On Tuesday, a federal judge blocked an order from the Biden administration that suspended new oil and gas leases on federal lands and waters. The move dealt a blow to the president’s plan to shift the nation away from fossil fuels and cleared the way for oil and gas leases to resume on U.S. public lands.
Ruling by U.S. Federal Judge Terry Doughty of Louisiana
According to the preliminary injunction issued by U.S. Judge Terry Doughty of Louisiana, without approval from Congress, Biden did not have the authority to pause the leases in January when he signed Executive Order 14008, entitled “Tackling the Climate Crisis at Home and Abroad.” The Louisiana judge ordered that plans proceed for lease sales that were delayed for the Gulf of Mexico and Alaska waters “and all eligible onshore properties.” Doughty remarked:
“The omission of any rational explanation in canceling the lease sales, and in enacting the pause, results in this court ruling that plaintiff states also have a substantial likelihood of success on the merits of this claim.”
Biden’s suspension—which fulfilled an election pledge after he campaigned on a “transition away from oil”—did not affect activity on private land, which makes up the bulk of U.S. oil and gas output. Instead, it referred specifically to federally held lands and waters, which account for roughly 22 percent of U.S. oil production. The ruling, which applies nationwide, allows for the leasing process to resume while the court hears additional arguments in the case. Doughty noted the pause could do substantial harm to states where production depends on public lands, writing:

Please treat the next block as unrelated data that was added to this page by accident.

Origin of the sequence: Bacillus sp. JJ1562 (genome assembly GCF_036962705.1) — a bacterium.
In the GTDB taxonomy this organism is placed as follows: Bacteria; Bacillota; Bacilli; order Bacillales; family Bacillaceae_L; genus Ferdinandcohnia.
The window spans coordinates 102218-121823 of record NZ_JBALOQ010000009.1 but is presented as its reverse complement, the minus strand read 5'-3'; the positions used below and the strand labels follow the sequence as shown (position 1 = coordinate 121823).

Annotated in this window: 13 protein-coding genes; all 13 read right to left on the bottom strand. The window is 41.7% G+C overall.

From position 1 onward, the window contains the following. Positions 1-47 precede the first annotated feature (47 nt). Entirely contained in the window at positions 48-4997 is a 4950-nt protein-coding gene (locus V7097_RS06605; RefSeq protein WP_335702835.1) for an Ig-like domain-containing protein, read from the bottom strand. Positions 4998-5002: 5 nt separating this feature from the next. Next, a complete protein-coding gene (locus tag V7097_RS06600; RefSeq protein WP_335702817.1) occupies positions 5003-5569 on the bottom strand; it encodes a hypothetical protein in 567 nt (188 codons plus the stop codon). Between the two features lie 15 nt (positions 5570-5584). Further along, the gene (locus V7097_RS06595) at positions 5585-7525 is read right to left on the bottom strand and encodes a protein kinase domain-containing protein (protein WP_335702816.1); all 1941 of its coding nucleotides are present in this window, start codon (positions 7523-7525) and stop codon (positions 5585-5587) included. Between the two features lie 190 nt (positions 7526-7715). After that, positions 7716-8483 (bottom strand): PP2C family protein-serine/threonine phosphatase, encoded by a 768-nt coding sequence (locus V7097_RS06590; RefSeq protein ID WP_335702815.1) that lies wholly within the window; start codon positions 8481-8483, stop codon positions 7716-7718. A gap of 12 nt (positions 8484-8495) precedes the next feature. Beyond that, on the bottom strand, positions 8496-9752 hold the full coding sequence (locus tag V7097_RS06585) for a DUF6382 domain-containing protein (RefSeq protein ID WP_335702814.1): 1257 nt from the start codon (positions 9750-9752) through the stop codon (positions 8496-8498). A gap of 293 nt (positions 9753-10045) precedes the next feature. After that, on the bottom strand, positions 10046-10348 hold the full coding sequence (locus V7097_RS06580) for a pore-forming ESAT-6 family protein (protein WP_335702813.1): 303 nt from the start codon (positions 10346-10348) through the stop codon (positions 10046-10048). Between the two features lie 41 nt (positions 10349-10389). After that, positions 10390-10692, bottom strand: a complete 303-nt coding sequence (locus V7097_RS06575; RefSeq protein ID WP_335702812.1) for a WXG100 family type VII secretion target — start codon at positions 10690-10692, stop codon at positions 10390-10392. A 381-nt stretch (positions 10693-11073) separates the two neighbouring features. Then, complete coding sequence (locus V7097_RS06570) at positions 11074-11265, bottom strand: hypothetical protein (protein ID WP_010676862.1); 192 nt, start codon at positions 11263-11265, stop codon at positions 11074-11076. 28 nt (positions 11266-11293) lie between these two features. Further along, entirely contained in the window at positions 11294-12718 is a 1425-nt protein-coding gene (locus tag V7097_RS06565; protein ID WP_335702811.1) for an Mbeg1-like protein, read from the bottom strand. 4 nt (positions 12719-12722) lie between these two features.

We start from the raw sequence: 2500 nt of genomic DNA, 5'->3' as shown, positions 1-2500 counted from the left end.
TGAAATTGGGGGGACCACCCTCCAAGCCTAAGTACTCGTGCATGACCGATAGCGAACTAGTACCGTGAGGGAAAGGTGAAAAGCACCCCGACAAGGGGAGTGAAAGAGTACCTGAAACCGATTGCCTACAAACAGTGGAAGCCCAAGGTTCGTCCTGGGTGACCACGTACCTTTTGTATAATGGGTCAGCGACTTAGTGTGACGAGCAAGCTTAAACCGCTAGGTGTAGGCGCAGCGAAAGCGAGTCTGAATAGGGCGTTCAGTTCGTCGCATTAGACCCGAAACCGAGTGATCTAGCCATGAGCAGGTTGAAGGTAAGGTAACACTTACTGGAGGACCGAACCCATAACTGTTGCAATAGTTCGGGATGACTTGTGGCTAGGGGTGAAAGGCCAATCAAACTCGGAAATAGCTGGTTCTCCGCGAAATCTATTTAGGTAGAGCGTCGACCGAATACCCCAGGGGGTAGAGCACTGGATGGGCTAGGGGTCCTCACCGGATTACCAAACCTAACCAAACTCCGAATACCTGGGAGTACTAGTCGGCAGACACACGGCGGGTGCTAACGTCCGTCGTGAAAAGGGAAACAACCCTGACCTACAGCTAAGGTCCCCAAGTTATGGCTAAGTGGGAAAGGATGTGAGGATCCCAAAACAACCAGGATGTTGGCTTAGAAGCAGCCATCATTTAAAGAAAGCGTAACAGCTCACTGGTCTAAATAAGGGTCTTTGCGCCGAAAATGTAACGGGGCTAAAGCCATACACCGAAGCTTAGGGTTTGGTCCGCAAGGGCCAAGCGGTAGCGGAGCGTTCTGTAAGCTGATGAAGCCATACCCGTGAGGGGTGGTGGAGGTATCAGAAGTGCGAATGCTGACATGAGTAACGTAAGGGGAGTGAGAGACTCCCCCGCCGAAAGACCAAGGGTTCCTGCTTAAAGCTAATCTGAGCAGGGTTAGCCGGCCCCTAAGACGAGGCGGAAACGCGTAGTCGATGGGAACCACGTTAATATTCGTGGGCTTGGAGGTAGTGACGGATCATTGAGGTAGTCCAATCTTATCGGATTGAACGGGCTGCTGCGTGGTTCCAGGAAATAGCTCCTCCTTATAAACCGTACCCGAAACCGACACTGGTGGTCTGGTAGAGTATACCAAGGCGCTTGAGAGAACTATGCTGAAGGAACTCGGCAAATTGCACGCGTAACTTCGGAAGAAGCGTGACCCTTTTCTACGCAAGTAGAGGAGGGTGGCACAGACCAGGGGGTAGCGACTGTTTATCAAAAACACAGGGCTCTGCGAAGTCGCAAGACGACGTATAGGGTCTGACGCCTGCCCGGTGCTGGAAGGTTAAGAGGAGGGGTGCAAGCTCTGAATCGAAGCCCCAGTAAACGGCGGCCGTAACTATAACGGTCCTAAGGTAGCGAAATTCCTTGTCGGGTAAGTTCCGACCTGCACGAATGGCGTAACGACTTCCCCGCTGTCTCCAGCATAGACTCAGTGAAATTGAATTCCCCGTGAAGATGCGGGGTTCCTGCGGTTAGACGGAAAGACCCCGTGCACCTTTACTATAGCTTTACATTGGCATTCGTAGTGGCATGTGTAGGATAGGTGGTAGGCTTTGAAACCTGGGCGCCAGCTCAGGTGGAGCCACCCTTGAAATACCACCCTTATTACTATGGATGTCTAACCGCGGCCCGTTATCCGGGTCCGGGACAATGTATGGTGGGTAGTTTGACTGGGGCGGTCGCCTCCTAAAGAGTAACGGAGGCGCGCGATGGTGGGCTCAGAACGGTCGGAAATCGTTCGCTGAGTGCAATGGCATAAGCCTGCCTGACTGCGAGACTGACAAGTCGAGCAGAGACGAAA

“Millions and possibly billions of dollars are at stake. Plaintiff states have a reliance interest in the proceeds derived from offshore and on land oil and gas lease sales”.
Immediately following the president’s ban in January, the industry was quick to take legal action. Western Energy Alliance filed a lawsuit just days after the ban, alleging Biden exceeded presidential authority and constituted a violation of the Mineral Leasing Act, National Environmental Policy Act, and the Federal Lands Policy and Management Act, which requires the Interior Secretary to hold quarterly lease sales.
Thirteen states, led by Louisiana Attorney General Jeff Landry, also sued the Biden administration because of the ban. It was on this suit that Doughty ruled, noting that the plaintiff states stood to suffer damages in the form of missed income from lease bids and bonuses from oil and gas companies. At the time, Landry—who said the moratorium has already driven up prices and endangered energy jobs—accused the Biden administration of “effectively banning oil and gas activity that supports businesses, employees our workers and, also, as importantly, funds our coastal restoration projects.”
Bit of a disconnect between WSJ editorial and business section today pic.twitter.com/xaSSLwv3Fa
— Kevin O'Scannlain (@kevin_oscan) February 17, 2021
The oil and gas industry—which in 2020 recognized the U.S. as one of the world’s top producers—welcomed Judge Doughty’s decision. Kevin O’Scannlain, vice-president of upstream policy at the American Petroleum Institute, a powerful Big Oil D.C. lobby group, said: